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Local Memorial Day events back after two years

MEMORIAL DAY IN Middlebury in 2008.

ADDISON COUNTY — After two years without public Memorial Day festivities one might think that organizers of such events would be a little rusty. But that doesn’t seem to be the case, as a full slate of parades and other commemorations are set for this coming weekend.

“The parade planning has been under way for several months, and during the next few days the committee will be working to make sure it runs smoothly,” said Martha DeGraaf, parade coordinator for American Legion  Post No. 14, which is organizing the big parade in Vergennes for Monday. “Everyone is eager to be back, and participation appears to be at an all-time high.”

Monday’s spectacle in Vergennes is in some ways a capstone to Memorial Day, but there are public activities on Saturday, Sunday and Monday.

Memorial Day activities start with a somber ceremony on Saturday, May 28, with the reinterment of American Revolutionary War veteran Josiah Clark, who fought at the Battle of Bunker Hill. Originally buried in Weybridge’s Stow Cemetery, Clark’s remains were threatened by an encroaching river so they are being moved.

A funeral procession accompanying a horse-drawn caisson leaves Weybridge Congregational Church at around 10 a.m. and heads to First Weybridge Hill Cemetery, where the remains will find their new final resting place, accompanied by a color guard (See the full story).

The fun starts on Sunday with the Memorial Day parade in Orwell. Lots of groups, Little Leaguers, firetrucks, classic vehicles, Shriners and more are already signed up for the parade, which steps off on North Orwell Road at 1:30 p.m. Word has it that the 802 Ghostbusters group will be in the parade with their Ecto Jeep.

Then Monday, Memorial Day, will of course be a busy day.

Middlebury’s Annual Memorial Day Parade begins at 9 a.m. at Middlebury College’s Mahaney Center for the Arts and travels north on Main Street, around the town green, and concludes with a ceremony at the Soldiers’ Monument on Merchants Row. The theme this year is “Remembering our Guardians of Freedom.”

If you are in the Brandon area, look for a smaller parade there beginning at 10 a.m. It will process from the post office up Route 7 to the Civil War monument in Central Park. The parade will be followed by the town’s historical flower girl ceremony, a recitation of The Gettysburg Address, and a 21-gun salute.

Legion Post 14’s Memorial Day parade in Vergennes is next, and it will be a big one. As the purpose of the Memorial Day parade is to honor those who have paid the ultimate sacrifice for their country, the theme is “Home of the Free, Because of the Brave.” This year’s parade marshal is Edgar “Bub” Crosby Jr. (See story on Page 1A).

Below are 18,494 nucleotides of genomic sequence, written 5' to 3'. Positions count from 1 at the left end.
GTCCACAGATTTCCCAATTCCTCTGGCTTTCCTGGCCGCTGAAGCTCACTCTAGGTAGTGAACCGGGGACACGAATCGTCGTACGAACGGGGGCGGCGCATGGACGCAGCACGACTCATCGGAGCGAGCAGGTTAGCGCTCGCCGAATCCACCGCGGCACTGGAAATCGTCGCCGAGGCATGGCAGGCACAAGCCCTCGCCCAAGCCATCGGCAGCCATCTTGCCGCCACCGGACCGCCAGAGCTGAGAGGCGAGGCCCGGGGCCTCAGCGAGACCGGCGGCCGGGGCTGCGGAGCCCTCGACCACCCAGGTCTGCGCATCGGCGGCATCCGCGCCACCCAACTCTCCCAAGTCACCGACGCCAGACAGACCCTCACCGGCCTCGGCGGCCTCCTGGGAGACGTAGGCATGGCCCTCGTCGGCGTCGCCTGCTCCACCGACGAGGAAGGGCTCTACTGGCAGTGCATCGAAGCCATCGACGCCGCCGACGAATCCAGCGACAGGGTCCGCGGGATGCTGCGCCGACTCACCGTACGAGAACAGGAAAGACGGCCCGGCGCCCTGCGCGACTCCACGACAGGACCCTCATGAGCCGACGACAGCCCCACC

Look for a mile or two of marchers and floats stepping off from Vergennes Union High School at 11 a.m. and processing to the City Green downtown. No formal remembrance in the park is planned at this point. But a chicken barbeque will be held at Post 14 following the parade.

DeGraaf said several floats, bands, Scouting troops and fire departments have preregistered to take part, along with other traditional participants such as the Shriners’ Cairo Legion of Honor and the Champlain Valley Historical Re-enactors.

“I expect the parade to be very well attended,” DeGraaf said, “and even though there will be not be a traditional service of remembrance in the park following the parade, it is my hope that every participant and spectator remembers what Memorial Day is all about, a time to mourn U.S. military personal who have died while serving in the armed forces.”

The day will be capped with an event that truly does honor our war dead.

In Bristol, American Legion Post 19 will host a Memorial Day Ceremony on the village green at 1 p.m. Post Commander Ron LaRose will preside; Jason Beams, a major with the Vermont Army National Guard, will be the guest speaker.

Maj. Beams, who is an associate professor of Military Science at UVM, enlisted in the Guard in 2000 as an armor crewman. In 2005, he received his commission through the Army ROTC Program at Western New England College. He has served as a platoon leader with Task Force Green Mountain in Ramadi, Iraq.

Upon his return from deployment, Maj. Beams served as an engineer platoon leader and later became a fulltime officer with the Vermont Guard as a logistics officer for the Special Troops Battalion, 86th IBCT (MTN). His next deployment took him to Bagram, Afghanistan, for a year. Upon his return from that deployment, he became commander of Company A (EN), Special Troops Battalion, 86th IBCT (MTN).

Eventually, Maj. Beams became chief of the Training Division for the U.S. Army Mountain Warfare School at Camp Ethan Allen in Jericho. His resume also includes stints as operations officer for the 572nd Brigade Engineer Battalion, 86th IBCT, and for the 124th Regimental Training Institute at Camp Johnson.

In 2020, Maj. Beams became the Vermont Army National Guard Liaison to UVM and is serving in his present position.

Maj. Beams resides in Monkton with his wife, Sara, and three children, Owen, Eleanor and Francis.

This year’s ceremony will not be preceded by a parade. But there will be a solemn ceremony in the park that everyone is invited to attend.

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The Addison Independent will be closed on Monday, July 4th. The newspaper will be published on Thursday, as usual.